Tuesday, 27 June 2017

Review: The Play that Goes Wrong

by Daniel Hill

The Play That Goes Wrong was created a few years ago by the comedic theatre company called Mischief Theatre. It has now been running on the West End since 2013 and in its current home since 2013. Now you can catch it on the UK tour as well as in Australia. Earlier this year it opened to rave reviews on Broadway. I return to see it again in London and it had me laughing the whole way through once again. The same company has created a spinoff play which was caught on TV last year entitled Peter Pan Goes Wrong and currently has a second show on the West End called Comedy of a Bank Robbery.

The script alone oozes with comical moments and when technical aspects are added to the play it is hard to not laugh. This comical masterpiece brings to audience together in chorus as they all laugh in harmony.

The play itself is a play within a play. We meet the cast and crew of the Cornley Polytechnic Drama Society prior to the show as they rush around in order to make sure the play is ready to open to a West End audience. As the name suggests mayhem starts from then as things start to go wrong. The play put on is a murder mystery named Murder at Havisham Manor and the script itself includes the odd reference to the murder mystery play Mousetrap which is performed in a theatre down the road from this one. The Play That Goes Wrong contains many aspects of a typical farce which suggest the writers have been inspired by other plays such as Noises Off by author Michael Frayn.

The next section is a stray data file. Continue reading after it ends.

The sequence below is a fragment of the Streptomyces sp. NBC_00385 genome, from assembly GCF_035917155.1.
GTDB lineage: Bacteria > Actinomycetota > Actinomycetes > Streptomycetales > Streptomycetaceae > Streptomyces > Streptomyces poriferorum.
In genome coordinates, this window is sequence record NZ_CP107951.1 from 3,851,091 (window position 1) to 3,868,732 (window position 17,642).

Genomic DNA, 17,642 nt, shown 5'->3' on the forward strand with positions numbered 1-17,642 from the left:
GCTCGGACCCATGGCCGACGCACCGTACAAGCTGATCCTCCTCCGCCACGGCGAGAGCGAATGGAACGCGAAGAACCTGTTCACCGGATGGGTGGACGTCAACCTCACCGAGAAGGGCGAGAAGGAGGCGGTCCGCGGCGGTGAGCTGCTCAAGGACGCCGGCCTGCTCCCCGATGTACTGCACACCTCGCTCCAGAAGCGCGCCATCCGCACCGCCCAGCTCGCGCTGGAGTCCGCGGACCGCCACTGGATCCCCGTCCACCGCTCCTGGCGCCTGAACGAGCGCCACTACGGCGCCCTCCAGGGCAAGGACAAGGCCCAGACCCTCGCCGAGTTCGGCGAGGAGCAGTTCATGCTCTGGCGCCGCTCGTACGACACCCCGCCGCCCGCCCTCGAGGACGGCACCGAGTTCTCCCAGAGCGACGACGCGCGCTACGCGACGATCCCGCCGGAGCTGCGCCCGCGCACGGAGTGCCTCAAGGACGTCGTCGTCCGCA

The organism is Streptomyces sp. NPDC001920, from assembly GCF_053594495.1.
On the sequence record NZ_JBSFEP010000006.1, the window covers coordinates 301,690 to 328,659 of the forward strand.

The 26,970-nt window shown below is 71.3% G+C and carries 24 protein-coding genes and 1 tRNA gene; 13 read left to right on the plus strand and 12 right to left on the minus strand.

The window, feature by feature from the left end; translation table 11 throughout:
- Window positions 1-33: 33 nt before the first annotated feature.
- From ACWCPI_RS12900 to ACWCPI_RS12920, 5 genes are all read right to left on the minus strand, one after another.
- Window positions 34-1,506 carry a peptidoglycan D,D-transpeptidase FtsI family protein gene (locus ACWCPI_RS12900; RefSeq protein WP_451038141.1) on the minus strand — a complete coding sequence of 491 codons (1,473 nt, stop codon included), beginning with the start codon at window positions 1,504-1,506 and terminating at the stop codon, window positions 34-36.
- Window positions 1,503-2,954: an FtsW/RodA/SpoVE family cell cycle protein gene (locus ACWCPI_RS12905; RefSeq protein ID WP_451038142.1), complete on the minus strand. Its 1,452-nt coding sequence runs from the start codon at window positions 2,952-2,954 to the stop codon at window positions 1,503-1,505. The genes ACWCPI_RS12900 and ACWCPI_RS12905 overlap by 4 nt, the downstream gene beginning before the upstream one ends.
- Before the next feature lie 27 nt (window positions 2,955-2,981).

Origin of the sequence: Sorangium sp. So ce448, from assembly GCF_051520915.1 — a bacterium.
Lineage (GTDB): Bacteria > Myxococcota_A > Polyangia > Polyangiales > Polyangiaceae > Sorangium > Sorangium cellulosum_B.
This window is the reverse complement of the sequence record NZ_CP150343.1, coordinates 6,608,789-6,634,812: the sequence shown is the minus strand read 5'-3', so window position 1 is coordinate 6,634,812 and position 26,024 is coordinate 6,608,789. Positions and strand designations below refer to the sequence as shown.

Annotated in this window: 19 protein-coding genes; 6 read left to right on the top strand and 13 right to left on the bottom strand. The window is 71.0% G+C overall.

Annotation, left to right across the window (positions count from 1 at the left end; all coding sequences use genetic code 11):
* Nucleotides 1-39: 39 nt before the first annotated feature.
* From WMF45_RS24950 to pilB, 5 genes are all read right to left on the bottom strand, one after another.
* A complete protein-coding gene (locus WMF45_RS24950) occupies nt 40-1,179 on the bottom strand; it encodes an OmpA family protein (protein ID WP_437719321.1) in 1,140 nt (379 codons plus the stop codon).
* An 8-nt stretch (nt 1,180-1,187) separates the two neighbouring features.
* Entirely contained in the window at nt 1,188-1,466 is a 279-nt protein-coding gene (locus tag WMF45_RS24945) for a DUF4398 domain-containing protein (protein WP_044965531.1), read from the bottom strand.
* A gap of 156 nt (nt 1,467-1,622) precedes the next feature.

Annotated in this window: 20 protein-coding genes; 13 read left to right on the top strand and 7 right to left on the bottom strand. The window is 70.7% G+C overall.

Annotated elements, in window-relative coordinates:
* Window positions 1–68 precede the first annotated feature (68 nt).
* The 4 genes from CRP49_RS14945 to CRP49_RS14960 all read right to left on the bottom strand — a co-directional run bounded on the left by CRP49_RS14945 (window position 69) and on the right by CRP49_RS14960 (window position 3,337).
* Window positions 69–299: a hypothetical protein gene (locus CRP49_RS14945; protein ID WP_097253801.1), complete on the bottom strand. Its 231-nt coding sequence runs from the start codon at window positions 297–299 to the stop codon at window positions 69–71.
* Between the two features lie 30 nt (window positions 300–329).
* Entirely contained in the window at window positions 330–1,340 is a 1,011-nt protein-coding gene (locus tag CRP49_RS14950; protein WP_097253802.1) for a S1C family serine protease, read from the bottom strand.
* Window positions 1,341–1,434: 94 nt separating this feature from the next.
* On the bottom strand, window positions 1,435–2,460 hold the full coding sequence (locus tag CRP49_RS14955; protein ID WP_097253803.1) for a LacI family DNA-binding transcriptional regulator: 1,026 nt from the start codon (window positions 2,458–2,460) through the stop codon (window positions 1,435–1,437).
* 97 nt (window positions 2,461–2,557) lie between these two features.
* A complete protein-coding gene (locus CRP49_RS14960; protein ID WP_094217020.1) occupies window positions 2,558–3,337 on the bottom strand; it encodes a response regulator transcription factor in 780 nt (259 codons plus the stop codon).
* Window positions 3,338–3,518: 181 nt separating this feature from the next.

When watching a play which involves many things going wrong the question that jumps out at me almost immediately is almost obviously. What is something actually goes wrong and does this ever happen? It must be inevitable that something goes wrong as this is no different to every other play but in this instance an actor could be put in serious danger if they are standing less than a metre away from where they should. Actors must work extremely hard to make sure everything runs smoothly in every performance. This idea adds to the humorous performances given by the actors and makes them even more astounding.

It isn’t often that an audience is heard laughing in chorus the whole way through a play although this is one of those rare moments. A very funny performance from every actor and even more credit goes to the technical crew who make this performance a joy to watch and safe for all involved!

Currently running at the Duchess Theatre in London and also currently on a UK tour.

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